I believe that Aaron and his parents were owned by slave owner named Thomas B. Williams. Now this is a guess based on the fact that Susan’s last name was Williams and Thomas’s wife, Ellen, was the neighboring white family in 1880 when Enoch and Susan finally showed up on the census. It’s possible that the family remained serving the Williams family even after emancipation. I know that Thomas owned slaves in 1860. Enoch would have been abt 53 in 1860 and Susan would have been abt 47. I’m ordering the estate records from NC state archives to verify this.

In 1877, Aaron had married Hester Riddick of Pasquotank County, NC (B: 1856), daughter of Edward and Sophia Riddick. Neither Aaron nor Hester shows up on the 1880 census. It’s possible that Hester died in childbirth because by 1888, Aaron had remarried. Dineppa (Dinah) Bogues/Boague of Pasquotank County, NC was his 2nd wife. They both were on their 2nd marriage. Dineppa was previously married to Oliver Foreman. I suspect that Oliver passed away and she remarried. However, she too also passed away. I haven’t been able to find record of that, but divorce was not something that was very common. In 1892, Aaron married for a 3rd time to Cora McCoy of Camden County, NC (B: 1871, D: 07 Oct 1922). That union yielded 9 children. Berna B: 1893, Enoch B: 1894, Herbert B: 1896, Clyde Lee B: 1898, Blariche/Blanche B: 1900, Pearl B: 1902, Mabel B: 1904, Aaron Edward B: 1906 and Charlie Mack B: 1909.

I believe Aaron to have been the youngest of his siblings or the youngest living. By 1900 census, his mother Susan was living with him. She’s listed as 86 years old at the time. She’s also listed on the census as having 6 children and 4 living.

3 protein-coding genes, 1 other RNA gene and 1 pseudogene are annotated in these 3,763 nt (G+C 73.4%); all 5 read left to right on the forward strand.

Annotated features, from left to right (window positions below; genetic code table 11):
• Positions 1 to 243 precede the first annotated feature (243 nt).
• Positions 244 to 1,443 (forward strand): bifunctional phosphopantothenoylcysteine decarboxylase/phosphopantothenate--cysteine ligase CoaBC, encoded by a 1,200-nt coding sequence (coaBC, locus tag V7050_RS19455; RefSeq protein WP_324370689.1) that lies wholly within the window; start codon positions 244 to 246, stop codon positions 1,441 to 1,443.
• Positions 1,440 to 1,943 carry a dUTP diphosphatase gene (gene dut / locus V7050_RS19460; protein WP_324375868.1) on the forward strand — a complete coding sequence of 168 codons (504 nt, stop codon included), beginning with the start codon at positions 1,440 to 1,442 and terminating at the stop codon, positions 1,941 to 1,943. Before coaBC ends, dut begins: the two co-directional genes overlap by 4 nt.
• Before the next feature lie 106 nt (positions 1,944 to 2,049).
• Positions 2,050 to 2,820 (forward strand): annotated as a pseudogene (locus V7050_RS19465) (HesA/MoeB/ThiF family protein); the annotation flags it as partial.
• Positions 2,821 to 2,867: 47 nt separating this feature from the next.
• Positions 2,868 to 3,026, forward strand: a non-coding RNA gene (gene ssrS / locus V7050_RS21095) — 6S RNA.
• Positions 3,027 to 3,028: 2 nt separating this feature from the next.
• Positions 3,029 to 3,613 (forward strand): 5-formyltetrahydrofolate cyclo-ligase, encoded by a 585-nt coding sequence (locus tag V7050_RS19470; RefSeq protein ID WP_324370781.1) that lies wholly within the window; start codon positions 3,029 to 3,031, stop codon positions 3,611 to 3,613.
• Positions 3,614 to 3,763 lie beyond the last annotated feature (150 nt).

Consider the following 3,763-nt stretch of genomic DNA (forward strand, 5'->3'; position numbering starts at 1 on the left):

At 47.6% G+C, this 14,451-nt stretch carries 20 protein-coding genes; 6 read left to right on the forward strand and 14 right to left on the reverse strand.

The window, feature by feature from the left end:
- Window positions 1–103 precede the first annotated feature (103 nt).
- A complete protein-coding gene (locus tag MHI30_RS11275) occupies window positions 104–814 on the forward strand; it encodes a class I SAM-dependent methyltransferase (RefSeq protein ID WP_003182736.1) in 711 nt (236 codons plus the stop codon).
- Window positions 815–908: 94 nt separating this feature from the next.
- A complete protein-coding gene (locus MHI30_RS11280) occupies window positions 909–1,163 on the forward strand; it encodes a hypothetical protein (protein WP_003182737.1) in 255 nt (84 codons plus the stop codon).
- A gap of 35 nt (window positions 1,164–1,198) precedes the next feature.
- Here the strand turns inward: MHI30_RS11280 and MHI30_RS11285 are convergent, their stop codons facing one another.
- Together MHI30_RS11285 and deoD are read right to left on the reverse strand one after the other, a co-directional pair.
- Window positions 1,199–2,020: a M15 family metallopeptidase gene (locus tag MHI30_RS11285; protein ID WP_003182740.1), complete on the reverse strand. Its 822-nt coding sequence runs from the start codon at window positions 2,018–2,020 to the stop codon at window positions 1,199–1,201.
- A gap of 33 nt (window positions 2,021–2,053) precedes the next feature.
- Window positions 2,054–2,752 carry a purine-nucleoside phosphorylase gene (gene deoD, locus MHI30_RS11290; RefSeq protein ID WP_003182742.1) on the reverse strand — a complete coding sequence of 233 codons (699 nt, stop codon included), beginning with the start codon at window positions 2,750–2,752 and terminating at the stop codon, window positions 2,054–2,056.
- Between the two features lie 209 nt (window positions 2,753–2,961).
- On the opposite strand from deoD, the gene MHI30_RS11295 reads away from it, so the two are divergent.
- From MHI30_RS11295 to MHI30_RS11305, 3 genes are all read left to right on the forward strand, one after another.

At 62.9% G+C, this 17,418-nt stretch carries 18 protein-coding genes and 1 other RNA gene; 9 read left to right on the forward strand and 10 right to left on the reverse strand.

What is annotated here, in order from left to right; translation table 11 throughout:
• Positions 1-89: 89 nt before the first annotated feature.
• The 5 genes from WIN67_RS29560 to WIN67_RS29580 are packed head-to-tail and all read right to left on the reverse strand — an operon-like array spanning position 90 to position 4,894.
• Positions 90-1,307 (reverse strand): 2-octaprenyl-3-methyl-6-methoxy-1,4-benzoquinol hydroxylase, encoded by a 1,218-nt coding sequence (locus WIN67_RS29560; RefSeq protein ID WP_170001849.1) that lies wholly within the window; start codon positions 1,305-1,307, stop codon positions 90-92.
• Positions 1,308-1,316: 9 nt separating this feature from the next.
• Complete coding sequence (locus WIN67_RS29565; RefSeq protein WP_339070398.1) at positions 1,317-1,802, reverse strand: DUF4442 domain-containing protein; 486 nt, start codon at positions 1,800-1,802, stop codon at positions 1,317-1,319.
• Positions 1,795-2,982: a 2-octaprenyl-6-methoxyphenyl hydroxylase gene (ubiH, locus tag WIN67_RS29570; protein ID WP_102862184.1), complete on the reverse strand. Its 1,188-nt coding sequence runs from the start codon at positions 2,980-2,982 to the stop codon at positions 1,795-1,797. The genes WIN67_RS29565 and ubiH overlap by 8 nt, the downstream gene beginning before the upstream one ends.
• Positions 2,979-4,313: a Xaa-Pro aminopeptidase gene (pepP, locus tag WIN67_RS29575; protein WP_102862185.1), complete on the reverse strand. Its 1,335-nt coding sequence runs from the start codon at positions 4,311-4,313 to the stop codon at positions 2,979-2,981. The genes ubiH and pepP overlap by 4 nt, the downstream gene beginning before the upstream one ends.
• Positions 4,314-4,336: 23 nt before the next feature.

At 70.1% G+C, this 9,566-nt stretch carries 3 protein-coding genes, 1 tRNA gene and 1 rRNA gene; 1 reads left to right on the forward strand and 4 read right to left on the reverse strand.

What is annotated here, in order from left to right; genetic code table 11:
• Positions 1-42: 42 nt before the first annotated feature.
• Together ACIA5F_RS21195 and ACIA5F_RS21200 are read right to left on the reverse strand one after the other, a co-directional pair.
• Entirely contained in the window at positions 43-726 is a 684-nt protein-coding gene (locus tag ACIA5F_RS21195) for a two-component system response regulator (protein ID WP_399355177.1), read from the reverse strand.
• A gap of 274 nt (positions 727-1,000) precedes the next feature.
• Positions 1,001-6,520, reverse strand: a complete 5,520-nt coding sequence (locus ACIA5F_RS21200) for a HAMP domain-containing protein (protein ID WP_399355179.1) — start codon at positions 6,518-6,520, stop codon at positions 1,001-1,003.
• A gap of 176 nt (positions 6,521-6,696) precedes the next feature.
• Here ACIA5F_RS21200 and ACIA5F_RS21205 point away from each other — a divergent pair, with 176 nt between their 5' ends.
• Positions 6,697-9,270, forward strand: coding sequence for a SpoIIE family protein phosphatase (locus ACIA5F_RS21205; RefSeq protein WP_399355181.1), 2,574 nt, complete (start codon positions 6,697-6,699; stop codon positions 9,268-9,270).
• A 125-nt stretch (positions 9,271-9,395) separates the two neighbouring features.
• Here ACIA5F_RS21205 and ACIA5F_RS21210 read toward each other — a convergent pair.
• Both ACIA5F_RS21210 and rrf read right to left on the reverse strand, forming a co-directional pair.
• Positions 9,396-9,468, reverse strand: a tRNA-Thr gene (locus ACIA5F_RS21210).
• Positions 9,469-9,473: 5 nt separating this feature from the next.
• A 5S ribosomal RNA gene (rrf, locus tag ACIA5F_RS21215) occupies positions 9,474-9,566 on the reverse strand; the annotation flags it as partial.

These are possible siblings that I have to research further. Excuse the roughness of this, these are my notes.

  • Enoch Spence born abt 1825. Only shows on 1870 census married to Prissy. By 1880, Prissey is a widow.
  • Joseph Spence born abt 1830. Living near Enoch Spence on 1870. Married to Tilley.
  • John Spence born abt 1832. Living in Pasquotank 1870 married to Winney–oldest son Anderson. Living nearby is a Williams (white) family by 1880, John died and Winney/Vinney is a widow.
  • Jennie Spence. Married Edmund Sawyer 1873. Possible sister.
  • Martha Ann Spence married Jacob Moore 1880. Possible sister. There’s a Martha L. Moore living with Hardy Measels in 1880 listed as widow and sister in law. Meaning she’s Hardy’s wife (Fanney) sister. Fanny maiden name was Temple. Married Hardy in 1871. May not be the same.
  • Martha J Spence married Daniel Godfrey 1894.
  • Nancy Spence married Alfred Ferebee jr. 1902. Possible sister. –Side Note, this is also the same Alfred Ferebee that could be a possible half brother to William Lowry. CORRECTION 08/04/08-Her maiden name is Griffin. She married Moses Spence then married Alfred. Not a true Spence.
  • Sarah E. Spence married Henry Murden 1894. 1910 Henry Murden living in Pasquotank w/wife Anna. Then moved to PA.

Aaron died in 1920 and Cora died 2 years later in 1922 in Pasquotank, NC. Their death certificates state that they were buried at Hinton BG. However, I haven’t been able to locate that. My grandmother said that it’s located further down on Mill Pond Road. The same road my grandmother and great grandmother has lived for years.

Off to do more research.

Happy Sleuthing….

Naming Patterns

One thing I learned researching my family tree is names carry on from generation to generation. Knowing these family names helps make connections.

For example: My Great Grandfather is Aaron Edward Spence (B: 1906). His brother was Enoch Spence (B: 1894). Their father was Aaron Edward Spence (B: 1853). His father was Enoch Spence (B: 1807, D: 1880-1900).

I found this on Ireland naming patterns. My family is far from Irish, but some of these patterns seem to ring true with African-American ancestry.

I was able to make these connections by names alone. But to prove it, I ordered marriage and death certificates. But it proved, at least in my family, the names of your ancestors can help you make family connections.